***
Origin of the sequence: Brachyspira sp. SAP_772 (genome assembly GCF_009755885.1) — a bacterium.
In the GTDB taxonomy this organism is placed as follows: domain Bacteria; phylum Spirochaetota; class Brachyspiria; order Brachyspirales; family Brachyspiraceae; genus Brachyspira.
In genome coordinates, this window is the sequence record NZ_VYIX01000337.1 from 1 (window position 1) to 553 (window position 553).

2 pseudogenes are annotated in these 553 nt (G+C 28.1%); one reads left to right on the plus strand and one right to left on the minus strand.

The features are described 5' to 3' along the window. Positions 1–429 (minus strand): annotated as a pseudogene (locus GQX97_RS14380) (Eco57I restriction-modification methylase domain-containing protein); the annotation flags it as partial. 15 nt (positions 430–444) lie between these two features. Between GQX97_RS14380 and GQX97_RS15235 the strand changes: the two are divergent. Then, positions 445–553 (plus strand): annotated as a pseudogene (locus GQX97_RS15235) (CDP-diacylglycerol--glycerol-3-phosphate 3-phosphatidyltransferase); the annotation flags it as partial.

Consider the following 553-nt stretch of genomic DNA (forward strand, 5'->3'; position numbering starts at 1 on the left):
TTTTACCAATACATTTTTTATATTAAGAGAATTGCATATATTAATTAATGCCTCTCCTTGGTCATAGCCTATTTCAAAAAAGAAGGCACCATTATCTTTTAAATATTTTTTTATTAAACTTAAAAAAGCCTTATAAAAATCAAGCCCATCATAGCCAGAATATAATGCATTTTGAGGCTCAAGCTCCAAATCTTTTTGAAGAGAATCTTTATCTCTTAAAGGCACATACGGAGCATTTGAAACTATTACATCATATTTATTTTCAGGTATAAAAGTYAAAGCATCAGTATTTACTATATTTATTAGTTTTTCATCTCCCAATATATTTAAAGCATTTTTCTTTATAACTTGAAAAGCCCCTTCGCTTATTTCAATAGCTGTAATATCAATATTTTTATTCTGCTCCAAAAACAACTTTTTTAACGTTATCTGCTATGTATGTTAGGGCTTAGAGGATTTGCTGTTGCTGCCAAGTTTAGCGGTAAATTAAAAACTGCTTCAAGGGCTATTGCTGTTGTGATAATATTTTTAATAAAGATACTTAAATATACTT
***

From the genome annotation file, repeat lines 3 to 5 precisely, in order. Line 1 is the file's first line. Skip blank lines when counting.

In genome coordinates, this window is the sequence record NZ_VYIX01000337.1 from 1 (window position 1) to 553 (window position 553).

2 pseudogenes are annotated in these 553 nt (G+C 28.1%); one reads left to right on the plus strand and one right to left on the minus strand.

The features are described 5' to 3' along the window. Positions 1–429 (minus strand): annotated as a pseudogene (locus GQX97_RS14380) (Eco57I restriction-modification methylase domain-containing protein); the annotation flags it as partial. 15 nt (positions 430–444) lie between these two features. Between GQX97_RS14380 and GQX97_RS15235 the strand changes: the two are divergent. Then, positions 445–553 (plus strand): annotated as a pseudogene (locus GQX97_RS15235) (CDP-diacylglycerol--glycerol-3-phosphate 3-phosphatidyltransferase); the annotation flags it as partial.